Baby Bottle Lab

My experience with the baby bottle lab was a struggle. Leaving behind busted nipples and many manly tears. But I am proud to say that I was able to make my baby bottle go the full length of six hundred centimeters. The experiment was truly a trial by fire ordeal. I started off by only going fifty centimeters, but slowly and many trials later I found the winning baking soda to vinegar ratio to push my baby bottle the distance. All together the experiment took me at least five attempts to find the acceptable amounts to use. The biggest problem I probably faced in this lab was the vinegar. This was due to fact that the solution of vinegar we were given was only 5% acidity. As a result of this the amount of vinegar had to be massive compared to the amount of baking soda. This threw my stoichiometric amounts for a loop but I later found out how to balance them once again.

First a stoichiometry review:

Image

http://www.docstoc.com/docs/117644570/Chemical-Equations-_Chapter-11_-_-Stoichiometry-_Chapter-12_

 

Stoichiometric amounts determine limiting reactants through numbers given and how much product can be made from them. For example a to make a car you need four tires and two headlights. But if you have four tires and three headlights ( these two are our stoichiometric amounts) this makes one car with a headlight left over. These amounts can determine our limiting and excess reactants, and we know the tires are the limiting because they are all used up and the headlight is the excess because one is left over. 

another example:

Image

http://www.chem.tamu.edu/class/majors/tutorialnotefiles/limiting.htm

The baby bottle lab turned out well for me in the end. If I could do anything differently I definitely change the bottle I used. This was because my bottle was all beat up and bruised and it didn’t look to hydro-dynamic. If used a bottle with less flat features i’m pretty sure it would reduce the time needed to get to the finish greatly. But, all in all, the experiment was fun and I had no real complaints about it.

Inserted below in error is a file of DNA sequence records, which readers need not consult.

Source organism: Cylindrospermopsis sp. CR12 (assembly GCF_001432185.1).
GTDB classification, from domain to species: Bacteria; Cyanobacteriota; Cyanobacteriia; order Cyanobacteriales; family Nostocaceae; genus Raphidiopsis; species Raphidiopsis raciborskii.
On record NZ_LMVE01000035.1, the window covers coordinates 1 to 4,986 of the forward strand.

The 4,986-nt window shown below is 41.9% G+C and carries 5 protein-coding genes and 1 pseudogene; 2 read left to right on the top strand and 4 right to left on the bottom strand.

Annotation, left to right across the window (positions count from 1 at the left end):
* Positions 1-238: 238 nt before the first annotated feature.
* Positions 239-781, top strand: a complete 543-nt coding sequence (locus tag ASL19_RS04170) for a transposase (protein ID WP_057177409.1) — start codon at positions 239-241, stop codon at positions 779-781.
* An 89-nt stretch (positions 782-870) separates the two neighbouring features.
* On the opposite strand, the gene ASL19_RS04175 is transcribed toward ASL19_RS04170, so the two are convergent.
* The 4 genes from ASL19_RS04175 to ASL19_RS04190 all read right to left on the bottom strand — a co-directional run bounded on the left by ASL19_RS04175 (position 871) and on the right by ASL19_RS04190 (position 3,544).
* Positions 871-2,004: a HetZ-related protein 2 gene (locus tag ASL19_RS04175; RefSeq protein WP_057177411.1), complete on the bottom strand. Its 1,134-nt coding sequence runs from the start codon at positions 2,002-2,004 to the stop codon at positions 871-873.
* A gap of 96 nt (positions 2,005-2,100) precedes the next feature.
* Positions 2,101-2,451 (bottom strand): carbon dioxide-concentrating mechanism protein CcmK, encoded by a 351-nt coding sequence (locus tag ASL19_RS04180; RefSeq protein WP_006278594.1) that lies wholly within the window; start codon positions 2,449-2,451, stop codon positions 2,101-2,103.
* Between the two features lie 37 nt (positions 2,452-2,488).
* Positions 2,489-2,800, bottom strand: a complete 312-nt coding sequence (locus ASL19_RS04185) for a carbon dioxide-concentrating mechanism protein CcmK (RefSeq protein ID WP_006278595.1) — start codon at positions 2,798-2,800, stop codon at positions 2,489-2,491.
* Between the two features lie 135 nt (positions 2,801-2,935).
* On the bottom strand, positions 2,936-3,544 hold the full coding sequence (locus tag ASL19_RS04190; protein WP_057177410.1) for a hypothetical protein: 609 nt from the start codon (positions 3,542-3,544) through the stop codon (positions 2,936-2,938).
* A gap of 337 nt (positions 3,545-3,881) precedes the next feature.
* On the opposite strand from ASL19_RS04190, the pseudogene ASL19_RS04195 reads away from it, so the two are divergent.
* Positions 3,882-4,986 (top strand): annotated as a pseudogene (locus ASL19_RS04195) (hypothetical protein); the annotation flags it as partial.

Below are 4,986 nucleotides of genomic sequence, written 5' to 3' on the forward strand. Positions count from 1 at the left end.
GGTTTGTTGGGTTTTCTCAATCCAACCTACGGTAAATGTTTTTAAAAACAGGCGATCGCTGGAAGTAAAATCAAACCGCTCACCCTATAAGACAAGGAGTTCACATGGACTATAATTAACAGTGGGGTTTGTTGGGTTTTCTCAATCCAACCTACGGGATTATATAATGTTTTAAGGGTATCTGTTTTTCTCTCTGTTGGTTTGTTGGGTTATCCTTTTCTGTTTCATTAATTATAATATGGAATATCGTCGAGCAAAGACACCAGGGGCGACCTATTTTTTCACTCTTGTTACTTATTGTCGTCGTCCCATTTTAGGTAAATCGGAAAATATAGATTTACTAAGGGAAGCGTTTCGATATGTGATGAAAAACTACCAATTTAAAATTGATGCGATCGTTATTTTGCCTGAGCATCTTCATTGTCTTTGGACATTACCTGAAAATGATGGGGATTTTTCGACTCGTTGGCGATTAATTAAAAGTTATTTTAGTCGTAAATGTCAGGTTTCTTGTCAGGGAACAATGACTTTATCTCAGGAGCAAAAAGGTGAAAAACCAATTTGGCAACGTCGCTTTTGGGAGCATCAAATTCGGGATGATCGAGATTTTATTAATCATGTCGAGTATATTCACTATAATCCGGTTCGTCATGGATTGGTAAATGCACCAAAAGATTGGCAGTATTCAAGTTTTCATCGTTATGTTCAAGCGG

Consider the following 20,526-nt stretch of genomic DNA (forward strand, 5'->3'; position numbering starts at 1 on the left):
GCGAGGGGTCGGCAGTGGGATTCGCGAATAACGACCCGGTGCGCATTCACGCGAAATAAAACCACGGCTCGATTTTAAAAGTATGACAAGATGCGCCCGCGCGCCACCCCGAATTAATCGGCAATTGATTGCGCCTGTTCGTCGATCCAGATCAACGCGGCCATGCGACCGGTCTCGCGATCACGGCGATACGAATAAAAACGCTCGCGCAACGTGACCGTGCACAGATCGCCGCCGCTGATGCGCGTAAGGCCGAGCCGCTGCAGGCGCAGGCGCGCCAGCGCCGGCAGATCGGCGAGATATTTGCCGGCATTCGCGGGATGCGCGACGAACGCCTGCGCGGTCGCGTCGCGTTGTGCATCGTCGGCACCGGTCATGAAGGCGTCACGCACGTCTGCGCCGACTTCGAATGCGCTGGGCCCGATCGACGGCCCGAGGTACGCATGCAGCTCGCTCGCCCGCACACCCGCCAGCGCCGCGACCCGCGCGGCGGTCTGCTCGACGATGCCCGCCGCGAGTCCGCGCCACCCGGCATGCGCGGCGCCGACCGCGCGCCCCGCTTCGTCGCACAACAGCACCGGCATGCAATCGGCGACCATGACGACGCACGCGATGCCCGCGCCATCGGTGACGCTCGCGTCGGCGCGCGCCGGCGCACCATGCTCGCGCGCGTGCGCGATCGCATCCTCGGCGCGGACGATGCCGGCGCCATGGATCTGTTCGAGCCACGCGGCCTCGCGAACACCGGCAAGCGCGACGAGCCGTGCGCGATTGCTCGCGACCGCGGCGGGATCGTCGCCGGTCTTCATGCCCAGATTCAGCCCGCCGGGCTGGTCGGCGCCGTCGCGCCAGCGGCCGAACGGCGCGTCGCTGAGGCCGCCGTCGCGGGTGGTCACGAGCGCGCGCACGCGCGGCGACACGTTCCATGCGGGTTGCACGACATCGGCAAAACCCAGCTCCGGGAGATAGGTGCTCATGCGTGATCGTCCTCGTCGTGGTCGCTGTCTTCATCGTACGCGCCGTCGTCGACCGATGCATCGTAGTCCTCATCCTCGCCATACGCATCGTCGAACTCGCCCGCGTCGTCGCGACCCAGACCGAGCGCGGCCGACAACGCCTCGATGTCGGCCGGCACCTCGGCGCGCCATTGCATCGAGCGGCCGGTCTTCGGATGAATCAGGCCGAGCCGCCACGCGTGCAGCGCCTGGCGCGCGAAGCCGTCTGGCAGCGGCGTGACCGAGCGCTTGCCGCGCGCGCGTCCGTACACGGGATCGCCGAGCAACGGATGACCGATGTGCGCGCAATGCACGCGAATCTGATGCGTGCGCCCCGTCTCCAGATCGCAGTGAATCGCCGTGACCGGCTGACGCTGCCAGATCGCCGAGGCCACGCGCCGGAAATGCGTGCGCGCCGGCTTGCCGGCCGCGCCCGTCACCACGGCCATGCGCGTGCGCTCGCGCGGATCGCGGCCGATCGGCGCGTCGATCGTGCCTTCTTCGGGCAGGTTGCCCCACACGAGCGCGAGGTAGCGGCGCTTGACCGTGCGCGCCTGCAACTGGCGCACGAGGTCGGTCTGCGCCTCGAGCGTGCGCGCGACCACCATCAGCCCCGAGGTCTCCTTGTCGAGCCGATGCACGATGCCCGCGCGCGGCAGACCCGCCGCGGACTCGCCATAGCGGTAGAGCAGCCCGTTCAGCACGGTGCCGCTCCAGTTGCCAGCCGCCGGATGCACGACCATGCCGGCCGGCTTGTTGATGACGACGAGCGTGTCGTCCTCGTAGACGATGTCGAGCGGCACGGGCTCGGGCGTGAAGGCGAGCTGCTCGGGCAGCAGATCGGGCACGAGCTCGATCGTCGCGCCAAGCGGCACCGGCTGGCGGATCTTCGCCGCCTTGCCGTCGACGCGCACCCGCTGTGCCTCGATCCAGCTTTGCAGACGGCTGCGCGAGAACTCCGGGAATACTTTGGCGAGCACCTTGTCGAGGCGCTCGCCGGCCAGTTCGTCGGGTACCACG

sources:

http://chemwiki.ucdavis.edu/Analytical_Chemistry/Chemical_Reactions/Limiting_Reagents

http://www.docstoc.com/docs/117644570/Chemical-Equations-_Chapter-11_-_-Stoichiometry-_Chapter-12_

http://www.chem.tamu.edu/class/majors/tutorialnotefiles/limiting.htm

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About chriscatanach

I enjoy long walks on the beach and watching the sun set. I am in a long term relationship with math and science. The movies are what I consider a man-made heaven. Most of all I think my self out to be the fictional reincarnation of Jay Gatsby.
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3 Responses to Baby Bottle Lab

  1. sweetpea1096 says:

    I like how even though this lab came with many trials with the ratio of vinegar to baking soda as well as the busted nipples that you were able to figure out the ratio that worked for you and go the distance required. What was your best ratio and why did you eventually choose that ratio?

    • I think my ratio was around 15g of vinegar to every 1g of baking soda. I’m pretty sure those numbers can even be modified to achieve better results. But they did the job so I chose them because of that.

  2. Pingback: Baby Bottle Lab | Jael's Science Blog

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